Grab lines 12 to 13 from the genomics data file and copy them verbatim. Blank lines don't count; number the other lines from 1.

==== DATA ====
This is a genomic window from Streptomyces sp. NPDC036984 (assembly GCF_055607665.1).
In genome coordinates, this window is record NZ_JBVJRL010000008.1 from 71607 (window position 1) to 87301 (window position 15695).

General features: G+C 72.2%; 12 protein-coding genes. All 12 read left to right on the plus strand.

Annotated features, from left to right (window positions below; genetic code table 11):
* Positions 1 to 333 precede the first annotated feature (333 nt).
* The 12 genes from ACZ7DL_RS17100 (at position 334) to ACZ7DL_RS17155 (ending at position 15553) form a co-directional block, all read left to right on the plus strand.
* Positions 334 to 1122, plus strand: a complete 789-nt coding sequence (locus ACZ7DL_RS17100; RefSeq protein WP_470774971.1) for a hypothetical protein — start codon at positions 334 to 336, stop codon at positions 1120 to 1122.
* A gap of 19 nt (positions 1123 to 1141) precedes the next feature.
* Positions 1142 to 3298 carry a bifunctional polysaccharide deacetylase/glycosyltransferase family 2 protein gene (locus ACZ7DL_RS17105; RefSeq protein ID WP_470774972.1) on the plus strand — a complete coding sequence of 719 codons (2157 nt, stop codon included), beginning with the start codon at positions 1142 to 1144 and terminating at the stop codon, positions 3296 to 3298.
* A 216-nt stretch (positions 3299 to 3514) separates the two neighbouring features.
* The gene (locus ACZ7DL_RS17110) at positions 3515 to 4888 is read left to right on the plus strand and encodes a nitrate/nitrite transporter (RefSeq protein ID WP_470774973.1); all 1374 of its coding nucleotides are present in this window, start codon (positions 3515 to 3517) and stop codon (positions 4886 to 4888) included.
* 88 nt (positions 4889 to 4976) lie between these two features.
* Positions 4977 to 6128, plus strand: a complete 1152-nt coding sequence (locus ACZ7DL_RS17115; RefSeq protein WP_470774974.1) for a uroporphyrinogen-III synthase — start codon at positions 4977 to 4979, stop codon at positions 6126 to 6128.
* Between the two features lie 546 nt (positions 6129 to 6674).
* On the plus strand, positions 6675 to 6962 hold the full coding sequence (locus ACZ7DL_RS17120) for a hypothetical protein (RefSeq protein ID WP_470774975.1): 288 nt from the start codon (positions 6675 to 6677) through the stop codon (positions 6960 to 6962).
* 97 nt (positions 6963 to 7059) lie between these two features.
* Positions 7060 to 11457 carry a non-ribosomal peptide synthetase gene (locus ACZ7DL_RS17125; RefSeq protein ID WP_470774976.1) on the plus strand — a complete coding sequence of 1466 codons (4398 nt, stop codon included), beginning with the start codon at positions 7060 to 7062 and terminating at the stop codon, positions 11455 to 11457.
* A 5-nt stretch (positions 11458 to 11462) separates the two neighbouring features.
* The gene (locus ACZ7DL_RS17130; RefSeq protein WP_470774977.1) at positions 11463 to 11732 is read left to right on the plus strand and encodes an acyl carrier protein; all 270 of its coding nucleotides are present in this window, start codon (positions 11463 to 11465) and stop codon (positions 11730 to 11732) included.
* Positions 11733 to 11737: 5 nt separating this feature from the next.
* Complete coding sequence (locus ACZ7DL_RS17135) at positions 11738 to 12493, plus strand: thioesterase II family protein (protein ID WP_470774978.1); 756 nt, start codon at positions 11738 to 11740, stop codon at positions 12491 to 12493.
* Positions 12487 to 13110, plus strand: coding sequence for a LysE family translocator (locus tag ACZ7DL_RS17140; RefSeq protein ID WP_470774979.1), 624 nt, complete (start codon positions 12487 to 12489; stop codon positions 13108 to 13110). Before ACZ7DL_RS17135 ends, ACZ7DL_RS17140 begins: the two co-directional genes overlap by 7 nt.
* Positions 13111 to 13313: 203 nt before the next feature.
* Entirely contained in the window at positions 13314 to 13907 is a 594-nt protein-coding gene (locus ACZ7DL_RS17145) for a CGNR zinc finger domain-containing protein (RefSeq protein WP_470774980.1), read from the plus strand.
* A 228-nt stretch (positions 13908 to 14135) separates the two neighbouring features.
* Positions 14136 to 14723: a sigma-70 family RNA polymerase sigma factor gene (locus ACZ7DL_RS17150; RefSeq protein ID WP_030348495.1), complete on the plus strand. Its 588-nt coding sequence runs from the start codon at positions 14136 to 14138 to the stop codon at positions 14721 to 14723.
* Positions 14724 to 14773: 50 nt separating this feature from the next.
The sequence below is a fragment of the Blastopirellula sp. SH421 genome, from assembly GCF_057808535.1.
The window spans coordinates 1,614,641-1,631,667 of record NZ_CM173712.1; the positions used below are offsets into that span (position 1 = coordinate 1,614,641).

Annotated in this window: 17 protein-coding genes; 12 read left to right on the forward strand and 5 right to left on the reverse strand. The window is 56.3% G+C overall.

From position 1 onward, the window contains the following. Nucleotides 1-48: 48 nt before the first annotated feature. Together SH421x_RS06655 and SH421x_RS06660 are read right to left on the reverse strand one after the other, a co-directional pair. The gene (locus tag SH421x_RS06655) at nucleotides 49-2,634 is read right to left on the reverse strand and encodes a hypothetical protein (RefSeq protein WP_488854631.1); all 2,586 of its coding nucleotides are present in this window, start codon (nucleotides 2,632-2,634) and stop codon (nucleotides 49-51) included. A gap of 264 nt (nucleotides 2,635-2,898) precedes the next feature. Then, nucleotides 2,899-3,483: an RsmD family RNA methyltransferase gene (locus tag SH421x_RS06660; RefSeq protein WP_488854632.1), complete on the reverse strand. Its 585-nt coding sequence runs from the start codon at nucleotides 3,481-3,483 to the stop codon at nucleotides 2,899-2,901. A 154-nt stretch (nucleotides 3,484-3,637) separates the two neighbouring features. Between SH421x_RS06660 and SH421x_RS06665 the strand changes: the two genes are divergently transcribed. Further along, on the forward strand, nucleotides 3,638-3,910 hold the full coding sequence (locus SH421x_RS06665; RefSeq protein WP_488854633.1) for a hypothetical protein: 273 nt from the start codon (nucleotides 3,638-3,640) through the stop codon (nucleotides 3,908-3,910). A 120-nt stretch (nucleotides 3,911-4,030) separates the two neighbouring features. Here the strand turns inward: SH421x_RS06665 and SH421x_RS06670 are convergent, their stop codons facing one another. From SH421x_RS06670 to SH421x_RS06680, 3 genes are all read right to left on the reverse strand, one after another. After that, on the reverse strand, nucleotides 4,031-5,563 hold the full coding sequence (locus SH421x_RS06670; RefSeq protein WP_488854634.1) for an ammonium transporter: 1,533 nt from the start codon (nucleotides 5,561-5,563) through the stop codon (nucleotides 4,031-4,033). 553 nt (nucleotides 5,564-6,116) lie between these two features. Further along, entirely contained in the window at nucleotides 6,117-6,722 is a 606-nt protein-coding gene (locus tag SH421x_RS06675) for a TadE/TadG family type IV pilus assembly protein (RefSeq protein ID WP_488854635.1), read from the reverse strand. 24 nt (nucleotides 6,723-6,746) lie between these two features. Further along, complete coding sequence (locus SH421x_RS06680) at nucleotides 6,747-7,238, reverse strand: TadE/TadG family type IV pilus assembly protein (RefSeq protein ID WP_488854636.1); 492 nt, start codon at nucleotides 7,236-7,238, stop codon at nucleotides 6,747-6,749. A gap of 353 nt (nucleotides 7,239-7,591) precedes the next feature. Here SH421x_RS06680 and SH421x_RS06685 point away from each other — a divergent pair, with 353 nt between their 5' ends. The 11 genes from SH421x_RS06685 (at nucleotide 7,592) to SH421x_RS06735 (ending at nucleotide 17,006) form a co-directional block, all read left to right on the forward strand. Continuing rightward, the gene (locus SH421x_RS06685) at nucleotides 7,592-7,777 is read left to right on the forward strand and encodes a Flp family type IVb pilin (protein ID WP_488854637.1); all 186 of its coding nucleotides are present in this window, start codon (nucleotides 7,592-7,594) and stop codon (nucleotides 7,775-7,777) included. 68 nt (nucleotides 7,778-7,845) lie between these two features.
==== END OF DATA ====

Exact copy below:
* 88 nt (positions 4889 to 4976) lie between these two features.
* Positions 4977 to 6128, plus strand: a complete 1152-nt coding sequence (locus ACZ7DL_RS17115; RefSeq protein WP_470774974.1) for a uroporphyrinogen-III synthase — start codon at positions 4977 to 4979, stop codon at positions 6126 to 6128.